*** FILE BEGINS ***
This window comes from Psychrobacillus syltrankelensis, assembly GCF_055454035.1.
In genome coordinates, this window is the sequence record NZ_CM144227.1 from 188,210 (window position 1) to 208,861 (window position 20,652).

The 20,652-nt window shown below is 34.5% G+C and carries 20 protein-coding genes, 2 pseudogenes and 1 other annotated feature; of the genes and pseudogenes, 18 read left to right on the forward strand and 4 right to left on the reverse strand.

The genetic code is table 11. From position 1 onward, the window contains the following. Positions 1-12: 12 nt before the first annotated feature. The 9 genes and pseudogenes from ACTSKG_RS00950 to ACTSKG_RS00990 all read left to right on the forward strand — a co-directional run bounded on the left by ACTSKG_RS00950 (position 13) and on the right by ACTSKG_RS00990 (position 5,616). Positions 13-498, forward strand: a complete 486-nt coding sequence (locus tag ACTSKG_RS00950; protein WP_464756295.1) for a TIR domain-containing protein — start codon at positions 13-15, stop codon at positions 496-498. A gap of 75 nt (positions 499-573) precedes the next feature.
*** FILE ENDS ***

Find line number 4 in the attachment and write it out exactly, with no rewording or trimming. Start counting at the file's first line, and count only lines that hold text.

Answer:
The genetic code is table 11. From position 1 onward, the window contains the following. Positions 1-12: 12 nt before the first annotated feature. The 9 genes and pseudogenes from ACTSKG_RS00950 to ACTSKG_RS00990 all read left to right on the forward strand — a co-directional run bounded on the left by ACTSKG_RS00950 (position 13) and on the right by ACTSKG_RS00990 (position 5,616). Positions 13-498, forward strand: a complete 486-nt coding sequence (locus tag ACTSKG_RS00950; protein WP_464756295.1) for a TIR domain-containing protein — start codon at positions 13-15, stop codon at positions 496-498. A gap of 75 nt (positions 499-573) precedes the next feature.